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SD Memory Cards Explained

The quick and simple answer: Secure Digital. Utilizing what’s known as nonvolatile memory, a Secure Digital memory card is very much like a small size USB flash drive, in that, just like a flash drive, a SD card will retain its data even without being plugged into a computer, camera, or other device to power it. The “Secure” in Secure Digital comes from the SD cards’ original goal of providing a form of copyright protection for various media types (primarily music and movies) and their copyright holders, directly on the card. This form of copy protection, known as Digital Rights Management (DRM) allows for the use of special codes to be embedded on an SD card, codes which tell the device using the SD card that it’s ok (or not) to access the music, movies, or other data on the SD card. Despite some initial interest by corporate copyright holders in utilizing the DRM provided by SD cards, this form of copy protection never quite took off, leaving SD cards to become very popular as removable storage for devices where DRM is not typically required, such as digital cameras and cell phones.

Over the years, SD cards have become ubiquitous in many markets as the preferred choice for said cameras, cell phones, and many other devices. As such, SD cards are now available in a multitude of styles, with the most common SD cards broken down into the following types:

SD: The original Secure Digital card form factor. Just slightly larger than a postage stamp, SD cards are easy to pop into and out of cameras and into computer readers, but are limited in capacity to just 2 gigabytes; making them good for storage of smaller files such as low resolution photos or text documents. A bonus feature found on the standard SD card: a write protection switch which can be flipped to make your SD card “read only;” preventing accidental deletion or overwhelming of important files, documents, or photos.


miniSD: A miniature version of the standard size SD card, miniSD cards can also hold up to 2 gigabytes of files, on a card that is physically 37 percent smaller than a “normal” SD card. Does not include a write protection switch, and requires an adapter (typically included with purchase) to transfer data from a miniSD card to other devices via a standard SD card slot.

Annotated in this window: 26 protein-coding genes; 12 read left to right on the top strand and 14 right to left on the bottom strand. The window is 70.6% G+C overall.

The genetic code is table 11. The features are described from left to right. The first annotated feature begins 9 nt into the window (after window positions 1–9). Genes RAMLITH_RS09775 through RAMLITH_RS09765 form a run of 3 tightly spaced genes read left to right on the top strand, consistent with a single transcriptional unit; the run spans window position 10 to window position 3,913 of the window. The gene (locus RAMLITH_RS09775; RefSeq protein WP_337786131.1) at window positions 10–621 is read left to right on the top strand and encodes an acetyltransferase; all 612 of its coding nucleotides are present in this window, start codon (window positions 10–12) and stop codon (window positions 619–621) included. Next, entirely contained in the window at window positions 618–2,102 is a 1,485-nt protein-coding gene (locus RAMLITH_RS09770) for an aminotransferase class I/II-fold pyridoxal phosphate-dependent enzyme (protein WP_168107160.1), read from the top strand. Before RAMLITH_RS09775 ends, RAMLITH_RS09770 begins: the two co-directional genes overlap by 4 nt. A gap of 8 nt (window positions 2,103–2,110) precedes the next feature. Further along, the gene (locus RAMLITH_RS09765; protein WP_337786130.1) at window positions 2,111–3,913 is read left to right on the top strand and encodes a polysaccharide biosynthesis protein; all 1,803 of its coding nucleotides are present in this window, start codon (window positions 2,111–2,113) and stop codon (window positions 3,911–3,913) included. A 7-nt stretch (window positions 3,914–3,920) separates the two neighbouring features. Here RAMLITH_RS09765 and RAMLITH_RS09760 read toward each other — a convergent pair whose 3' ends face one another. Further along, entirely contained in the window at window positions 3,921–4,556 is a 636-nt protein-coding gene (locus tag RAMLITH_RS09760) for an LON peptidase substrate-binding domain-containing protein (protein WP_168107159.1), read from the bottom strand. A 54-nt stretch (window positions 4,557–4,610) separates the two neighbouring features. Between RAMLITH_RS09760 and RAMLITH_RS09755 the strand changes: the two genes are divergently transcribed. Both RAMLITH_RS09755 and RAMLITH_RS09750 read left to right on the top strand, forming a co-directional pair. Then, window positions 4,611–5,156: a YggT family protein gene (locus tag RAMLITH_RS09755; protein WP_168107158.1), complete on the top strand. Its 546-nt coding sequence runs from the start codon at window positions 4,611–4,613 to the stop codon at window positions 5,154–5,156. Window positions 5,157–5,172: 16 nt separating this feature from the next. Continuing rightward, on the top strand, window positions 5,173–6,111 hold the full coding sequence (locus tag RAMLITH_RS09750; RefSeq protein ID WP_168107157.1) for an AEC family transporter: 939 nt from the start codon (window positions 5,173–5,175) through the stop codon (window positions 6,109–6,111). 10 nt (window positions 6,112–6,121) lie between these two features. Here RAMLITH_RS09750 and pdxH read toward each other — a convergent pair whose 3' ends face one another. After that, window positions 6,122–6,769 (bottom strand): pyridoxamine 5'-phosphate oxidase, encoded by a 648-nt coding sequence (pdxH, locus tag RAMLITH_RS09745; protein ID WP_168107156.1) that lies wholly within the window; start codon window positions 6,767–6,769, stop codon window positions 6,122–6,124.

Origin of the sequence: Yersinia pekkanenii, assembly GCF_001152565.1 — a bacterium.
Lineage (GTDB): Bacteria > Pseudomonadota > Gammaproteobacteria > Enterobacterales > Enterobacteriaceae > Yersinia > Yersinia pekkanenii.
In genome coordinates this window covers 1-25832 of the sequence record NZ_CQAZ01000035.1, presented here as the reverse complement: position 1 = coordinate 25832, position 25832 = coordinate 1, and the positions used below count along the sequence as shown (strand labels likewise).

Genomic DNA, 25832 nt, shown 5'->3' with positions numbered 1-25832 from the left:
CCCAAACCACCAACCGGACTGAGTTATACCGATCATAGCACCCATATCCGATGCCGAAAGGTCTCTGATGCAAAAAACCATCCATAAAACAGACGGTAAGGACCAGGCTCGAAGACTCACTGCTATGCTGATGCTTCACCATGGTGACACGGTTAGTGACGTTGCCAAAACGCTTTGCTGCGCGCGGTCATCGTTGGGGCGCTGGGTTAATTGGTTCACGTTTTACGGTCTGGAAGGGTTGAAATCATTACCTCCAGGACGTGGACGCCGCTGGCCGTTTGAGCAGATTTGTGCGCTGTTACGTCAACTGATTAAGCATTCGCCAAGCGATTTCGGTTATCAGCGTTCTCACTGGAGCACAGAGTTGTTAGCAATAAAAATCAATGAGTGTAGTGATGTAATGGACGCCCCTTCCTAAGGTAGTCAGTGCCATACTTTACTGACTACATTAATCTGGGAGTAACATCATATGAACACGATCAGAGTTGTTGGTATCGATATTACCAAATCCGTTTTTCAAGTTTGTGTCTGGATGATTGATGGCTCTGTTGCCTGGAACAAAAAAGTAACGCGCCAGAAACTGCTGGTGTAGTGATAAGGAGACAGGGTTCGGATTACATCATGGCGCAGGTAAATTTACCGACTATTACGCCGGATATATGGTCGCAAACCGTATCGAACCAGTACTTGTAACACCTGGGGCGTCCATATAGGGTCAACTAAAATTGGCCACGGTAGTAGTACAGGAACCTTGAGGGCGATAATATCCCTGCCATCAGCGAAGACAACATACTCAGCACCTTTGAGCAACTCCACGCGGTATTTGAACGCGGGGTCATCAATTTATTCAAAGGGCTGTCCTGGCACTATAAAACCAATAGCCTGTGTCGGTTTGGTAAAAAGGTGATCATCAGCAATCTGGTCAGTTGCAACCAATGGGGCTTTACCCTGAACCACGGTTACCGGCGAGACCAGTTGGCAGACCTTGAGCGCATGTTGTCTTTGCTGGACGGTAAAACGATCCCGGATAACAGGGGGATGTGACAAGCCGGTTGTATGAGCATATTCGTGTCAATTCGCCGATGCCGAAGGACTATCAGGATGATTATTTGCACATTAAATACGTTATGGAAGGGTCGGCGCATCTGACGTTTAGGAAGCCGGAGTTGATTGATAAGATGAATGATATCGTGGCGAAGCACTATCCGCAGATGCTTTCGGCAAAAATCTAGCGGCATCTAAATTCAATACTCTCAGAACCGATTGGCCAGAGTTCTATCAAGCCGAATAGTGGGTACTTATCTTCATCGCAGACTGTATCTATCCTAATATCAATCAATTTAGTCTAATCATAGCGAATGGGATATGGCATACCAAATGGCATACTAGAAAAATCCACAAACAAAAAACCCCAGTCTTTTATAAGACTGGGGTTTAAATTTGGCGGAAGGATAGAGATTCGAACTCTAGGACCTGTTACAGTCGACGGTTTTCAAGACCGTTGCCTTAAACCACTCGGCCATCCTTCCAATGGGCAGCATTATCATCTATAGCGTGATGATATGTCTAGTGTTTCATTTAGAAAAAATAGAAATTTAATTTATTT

microSD: Even smaller than the miniSD is the microSD card. At only about a quarter the size of a standard SD card, these super small memory cards commonly serve duty in small form factor applications such as cell phones. Just like the miniSD card, microSD cards are limited in capacity to 2 gigabytes, utilize standard SD sized adapters for some card readers, and also do not include a write protection switch.

SDHC: An acronym for Secure Digital High Capacity, SDHC cards are available in the same sizes and features as the standard, mini, and micro SD cards mentioned above, but in much higher storage capacities; ranging from 4 gigabytes all the way up to 32 gigabytes. This jump in storage capacity gives SDHC cards the ability to hold thousands of photos, hours of high definition video, hundreds of music files, and much, much more. In addition to larger amounts of storage, SDHC cards also transfer data faster than normal SD cards; making them perfect for products which require real time data storage, such as video cameras. To further help consumers decide which SDHC card is best for use in their camera, phone, or other device, SDHC cards come with speed ratings known as “classes.” SDHC classes fall into four categories: Class 2, Class 4, Class 6, and Class 10; the higher the number, the faster the card transfers data. In addition, there is currently one additional speed class: UHS-1. Faster than any other class, UHS-1 capable SDHC cards are particularly useful for professional quality video/audio projects where real time recording of high definition content is a must.

SDXC: Secure Digital Extended Capacity. These bad boys start at a minimum 32 gigabyte storage capacity with plans for SDXC cards which go all the way up to 2 terabytes of storage, with speeds capable of exceeding UHS-1. The SDXC format is still quite new, and as such fewer devises support them. However those that do benefit from the largest storage capacity and fastest data transfer speeds currently available in a SD card.

And that, in a very large nutshell, is what the SD in SD card means.

~ J. Conboy